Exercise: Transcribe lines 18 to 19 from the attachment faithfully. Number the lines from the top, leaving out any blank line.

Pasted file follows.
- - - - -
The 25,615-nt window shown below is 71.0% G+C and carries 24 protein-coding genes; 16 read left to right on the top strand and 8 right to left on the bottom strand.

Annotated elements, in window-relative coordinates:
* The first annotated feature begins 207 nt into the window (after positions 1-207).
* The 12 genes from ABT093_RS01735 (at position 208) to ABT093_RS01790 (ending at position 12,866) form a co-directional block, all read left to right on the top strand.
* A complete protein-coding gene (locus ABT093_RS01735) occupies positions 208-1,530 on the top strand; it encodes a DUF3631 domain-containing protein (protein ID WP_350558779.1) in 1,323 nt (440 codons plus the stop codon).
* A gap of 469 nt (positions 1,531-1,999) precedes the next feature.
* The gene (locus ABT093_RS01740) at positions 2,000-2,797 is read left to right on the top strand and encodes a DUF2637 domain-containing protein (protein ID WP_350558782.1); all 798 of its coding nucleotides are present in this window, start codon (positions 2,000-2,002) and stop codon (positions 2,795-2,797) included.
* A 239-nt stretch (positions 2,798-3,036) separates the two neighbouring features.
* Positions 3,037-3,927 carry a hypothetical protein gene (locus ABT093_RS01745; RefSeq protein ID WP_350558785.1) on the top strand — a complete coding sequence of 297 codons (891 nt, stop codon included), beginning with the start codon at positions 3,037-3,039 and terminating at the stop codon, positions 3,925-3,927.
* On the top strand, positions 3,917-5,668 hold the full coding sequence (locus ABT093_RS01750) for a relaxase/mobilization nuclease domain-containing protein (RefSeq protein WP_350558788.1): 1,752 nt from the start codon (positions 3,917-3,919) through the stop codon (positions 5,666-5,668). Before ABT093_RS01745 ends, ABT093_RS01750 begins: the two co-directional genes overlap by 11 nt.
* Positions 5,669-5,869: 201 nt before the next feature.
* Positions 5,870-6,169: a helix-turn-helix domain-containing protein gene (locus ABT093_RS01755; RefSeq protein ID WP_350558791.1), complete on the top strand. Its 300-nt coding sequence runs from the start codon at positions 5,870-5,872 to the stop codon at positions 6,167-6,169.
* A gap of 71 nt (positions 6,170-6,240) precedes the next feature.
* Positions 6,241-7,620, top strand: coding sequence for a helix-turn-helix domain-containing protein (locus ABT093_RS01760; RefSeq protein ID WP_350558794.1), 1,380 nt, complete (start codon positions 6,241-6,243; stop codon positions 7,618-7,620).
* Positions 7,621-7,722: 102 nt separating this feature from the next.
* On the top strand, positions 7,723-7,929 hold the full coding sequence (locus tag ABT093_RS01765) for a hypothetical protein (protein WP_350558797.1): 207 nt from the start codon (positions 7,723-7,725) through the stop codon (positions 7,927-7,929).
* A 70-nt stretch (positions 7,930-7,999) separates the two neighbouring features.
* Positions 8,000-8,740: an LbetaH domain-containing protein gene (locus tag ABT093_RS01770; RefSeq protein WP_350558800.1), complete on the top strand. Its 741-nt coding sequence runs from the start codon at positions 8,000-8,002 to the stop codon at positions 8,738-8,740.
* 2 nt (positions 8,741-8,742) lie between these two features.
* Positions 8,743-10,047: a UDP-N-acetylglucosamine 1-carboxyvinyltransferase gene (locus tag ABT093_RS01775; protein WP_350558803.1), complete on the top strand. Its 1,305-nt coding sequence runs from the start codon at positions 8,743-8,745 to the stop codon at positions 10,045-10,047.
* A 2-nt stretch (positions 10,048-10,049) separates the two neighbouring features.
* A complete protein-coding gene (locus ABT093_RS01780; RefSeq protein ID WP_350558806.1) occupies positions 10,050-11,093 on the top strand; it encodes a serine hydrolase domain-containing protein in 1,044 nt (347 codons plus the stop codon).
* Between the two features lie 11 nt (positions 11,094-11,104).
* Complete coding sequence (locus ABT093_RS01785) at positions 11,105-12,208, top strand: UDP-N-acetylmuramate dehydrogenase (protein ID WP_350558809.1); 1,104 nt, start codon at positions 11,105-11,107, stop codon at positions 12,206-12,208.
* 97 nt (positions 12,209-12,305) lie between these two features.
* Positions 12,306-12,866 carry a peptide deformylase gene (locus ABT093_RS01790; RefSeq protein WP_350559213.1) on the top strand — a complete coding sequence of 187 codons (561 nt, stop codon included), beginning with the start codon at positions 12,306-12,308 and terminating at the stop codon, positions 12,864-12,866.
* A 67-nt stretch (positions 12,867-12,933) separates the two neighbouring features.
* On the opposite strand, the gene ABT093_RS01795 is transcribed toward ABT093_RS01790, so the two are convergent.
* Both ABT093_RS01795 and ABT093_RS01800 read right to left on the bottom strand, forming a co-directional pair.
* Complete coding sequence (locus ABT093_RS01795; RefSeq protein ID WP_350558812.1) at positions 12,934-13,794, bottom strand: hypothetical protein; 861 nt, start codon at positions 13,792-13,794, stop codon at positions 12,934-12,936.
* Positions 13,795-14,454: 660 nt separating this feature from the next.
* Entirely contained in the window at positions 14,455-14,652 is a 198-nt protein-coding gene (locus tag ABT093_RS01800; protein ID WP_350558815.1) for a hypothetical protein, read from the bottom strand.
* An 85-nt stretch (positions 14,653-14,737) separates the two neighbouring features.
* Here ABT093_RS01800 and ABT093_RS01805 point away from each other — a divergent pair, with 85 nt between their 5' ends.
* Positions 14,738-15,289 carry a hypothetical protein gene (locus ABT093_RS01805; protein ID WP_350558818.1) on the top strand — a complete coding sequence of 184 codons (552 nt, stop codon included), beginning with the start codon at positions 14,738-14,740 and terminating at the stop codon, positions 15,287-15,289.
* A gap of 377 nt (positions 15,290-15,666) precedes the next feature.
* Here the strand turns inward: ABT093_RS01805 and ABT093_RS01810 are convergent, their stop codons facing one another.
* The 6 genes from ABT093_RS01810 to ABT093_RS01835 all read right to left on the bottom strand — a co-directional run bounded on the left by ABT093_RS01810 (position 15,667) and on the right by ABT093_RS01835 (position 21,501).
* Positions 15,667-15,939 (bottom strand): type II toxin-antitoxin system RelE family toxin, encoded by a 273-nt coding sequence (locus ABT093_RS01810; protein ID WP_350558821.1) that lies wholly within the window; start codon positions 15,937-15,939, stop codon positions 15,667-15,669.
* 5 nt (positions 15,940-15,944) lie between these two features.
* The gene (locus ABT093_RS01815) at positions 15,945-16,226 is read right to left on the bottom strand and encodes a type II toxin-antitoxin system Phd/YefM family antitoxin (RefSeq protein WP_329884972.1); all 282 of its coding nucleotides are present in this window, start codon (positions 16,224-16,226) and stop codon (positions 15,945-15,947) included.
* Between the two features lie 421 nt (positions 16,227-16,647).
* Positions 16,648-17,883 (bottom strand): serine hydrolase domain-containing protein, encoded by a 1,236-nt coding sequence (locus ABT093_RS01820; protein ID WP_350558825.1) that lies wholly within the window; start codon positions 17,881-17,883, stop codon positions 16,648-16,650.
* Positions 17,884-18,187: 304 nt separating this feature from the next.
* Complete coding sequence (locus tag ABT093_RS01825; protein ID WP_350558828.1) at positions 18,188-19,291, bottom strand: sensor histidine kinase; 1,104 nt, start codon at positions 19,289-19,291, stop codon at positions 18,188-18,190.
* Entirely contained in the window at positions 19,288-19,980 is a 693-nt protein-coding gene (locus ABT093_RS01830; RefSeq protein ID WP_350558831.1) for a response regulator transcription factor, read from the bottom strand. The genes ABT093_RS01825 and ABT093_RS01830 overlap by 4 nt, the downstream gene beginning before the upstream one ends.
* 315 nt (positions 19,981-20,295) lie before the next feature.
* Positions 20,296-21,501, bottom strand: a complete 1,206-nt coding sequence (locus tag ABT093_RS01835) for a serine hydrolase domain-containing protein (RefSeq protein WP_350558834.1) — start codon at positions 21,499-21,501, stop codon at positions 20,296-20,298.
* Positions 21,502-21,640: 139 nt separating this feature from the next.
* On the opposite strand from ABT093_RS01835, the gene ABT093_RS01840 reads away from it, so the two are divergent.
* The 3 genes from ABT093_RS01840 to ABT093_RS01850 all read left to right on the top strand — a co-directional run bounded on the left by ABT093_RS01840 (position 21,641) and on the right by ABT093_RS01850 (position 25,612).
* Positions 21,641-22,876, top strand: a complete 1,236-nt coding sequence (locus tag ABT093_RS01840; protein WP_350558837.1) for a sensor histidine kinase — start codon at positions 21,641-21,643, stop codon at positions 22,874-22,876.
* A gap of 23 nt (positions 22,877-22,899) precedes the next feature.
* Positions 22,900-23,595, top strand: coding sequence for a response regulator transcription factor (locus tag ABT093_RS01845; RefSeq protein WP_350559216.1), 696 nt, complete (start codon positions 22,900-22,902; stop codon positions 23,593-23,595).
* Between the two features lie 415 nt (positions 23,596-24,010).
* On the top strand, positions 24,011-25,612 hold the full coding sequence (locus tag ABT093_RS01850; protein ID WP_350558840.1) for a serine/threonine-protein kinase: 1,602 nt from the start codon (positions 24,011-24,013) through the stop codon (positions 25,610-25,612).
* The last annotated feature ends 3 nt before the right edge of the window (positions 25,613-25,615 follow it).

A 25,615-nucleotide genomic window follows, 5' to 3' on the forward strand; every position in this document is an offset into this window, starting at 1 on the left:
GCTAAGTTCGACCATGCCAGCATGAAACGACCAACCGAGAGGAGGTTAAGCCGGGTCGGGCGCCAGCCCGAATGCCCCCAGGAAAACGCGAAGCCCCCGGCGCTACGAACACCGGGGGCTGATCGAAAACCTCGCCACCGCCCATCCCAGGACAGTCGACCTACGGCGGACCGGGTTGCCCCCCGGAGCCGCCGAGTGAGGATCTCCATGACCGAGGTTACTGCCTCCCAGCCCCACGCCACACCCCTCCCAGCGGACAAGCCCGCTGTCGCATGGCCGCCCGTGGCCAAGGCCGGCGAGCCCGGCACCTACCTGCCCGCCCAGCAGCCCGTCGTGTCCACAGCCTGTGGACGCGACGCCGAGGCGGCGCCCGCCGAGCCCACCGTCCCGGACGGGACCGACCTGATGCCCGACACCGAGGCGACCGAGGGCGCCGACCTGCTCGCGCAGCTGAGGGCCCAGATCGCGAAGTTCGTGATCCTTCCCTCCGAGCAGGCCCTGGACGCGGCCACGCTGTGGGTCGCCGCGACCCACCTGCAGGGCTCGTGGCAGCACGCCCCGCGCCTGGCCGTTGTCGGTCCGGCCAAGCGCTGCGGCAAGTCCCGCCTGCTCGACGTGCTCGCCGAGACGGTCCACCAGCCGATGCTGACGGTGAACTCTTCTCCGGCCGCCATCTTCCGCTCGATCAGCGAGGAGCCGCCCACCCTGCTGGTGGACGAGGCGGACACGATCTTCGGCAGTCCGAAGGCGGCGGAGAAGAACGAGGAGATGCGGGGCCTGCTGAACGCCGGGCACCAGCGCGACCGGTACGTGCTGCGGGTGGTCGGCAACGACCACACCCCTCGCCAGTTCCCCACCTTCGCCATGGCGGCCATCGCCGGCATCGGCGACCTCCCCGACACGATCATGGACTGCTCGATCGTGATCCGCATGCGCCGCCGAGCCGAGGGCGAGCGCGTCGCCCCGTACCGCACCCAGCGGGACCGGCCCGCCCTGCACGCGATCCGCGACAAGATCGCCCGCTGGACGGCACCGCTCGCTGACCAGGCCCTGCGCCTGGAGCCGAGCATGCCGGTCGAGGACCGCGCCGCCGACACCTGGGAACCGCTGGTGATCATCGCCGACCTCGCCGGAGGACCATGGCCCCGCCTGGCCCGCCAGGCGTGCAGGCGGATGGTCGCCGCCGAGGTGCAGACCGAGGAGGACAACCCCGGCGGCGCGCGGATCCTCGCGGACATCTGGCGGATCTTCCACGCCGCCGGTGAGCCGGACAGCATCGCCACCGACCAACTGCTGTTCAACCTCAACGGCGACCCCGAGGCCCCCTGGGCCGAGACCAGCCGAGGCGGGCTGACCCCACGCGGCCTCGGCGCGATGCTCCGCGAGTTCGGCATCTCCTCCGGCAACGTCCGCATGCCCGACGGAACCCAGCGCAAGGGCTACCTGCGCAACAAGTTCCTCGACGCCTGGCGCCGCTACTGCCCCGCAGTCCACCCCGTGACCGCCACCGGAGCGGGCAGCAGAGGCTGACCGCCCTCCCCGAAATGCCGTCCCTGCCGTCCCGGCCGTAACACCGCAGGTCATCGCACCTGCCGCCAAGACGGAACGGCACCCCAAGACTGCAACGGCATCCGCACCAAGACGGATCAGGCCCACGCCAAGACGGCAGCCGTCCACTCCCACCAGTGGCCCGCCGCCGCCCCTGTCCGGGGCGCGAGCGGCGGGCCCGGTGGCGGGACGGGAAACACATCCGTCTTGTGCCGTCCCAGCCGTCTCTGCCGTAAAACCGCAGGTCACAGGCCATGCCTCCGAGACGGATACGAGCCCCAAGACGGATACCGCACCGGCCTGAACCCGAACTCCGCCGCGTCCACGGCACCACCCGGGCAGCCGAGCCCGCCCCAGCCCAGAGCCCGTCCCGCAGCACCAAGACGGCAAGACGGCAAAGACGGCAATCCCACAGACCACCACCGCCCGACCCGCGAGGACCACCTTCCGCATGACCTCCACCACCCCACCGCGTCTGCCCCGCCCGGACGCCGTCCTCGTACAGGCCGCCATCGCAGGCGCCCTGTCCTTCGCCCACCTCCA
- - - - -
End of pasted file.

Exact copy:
* Positions 8,000-8,740: an LbetaH domain-containing protein gene (locus tag ABT093_RS01770; RefSeq protein WP_350558800.1), complete on the top strand. Its 741-nt coding sequence runs from the start codon at positions 8,000-8,002 to the stop codon at positions 8,738-8,740.
* 2 nt (positions 8,741-8,742) lie between these two features.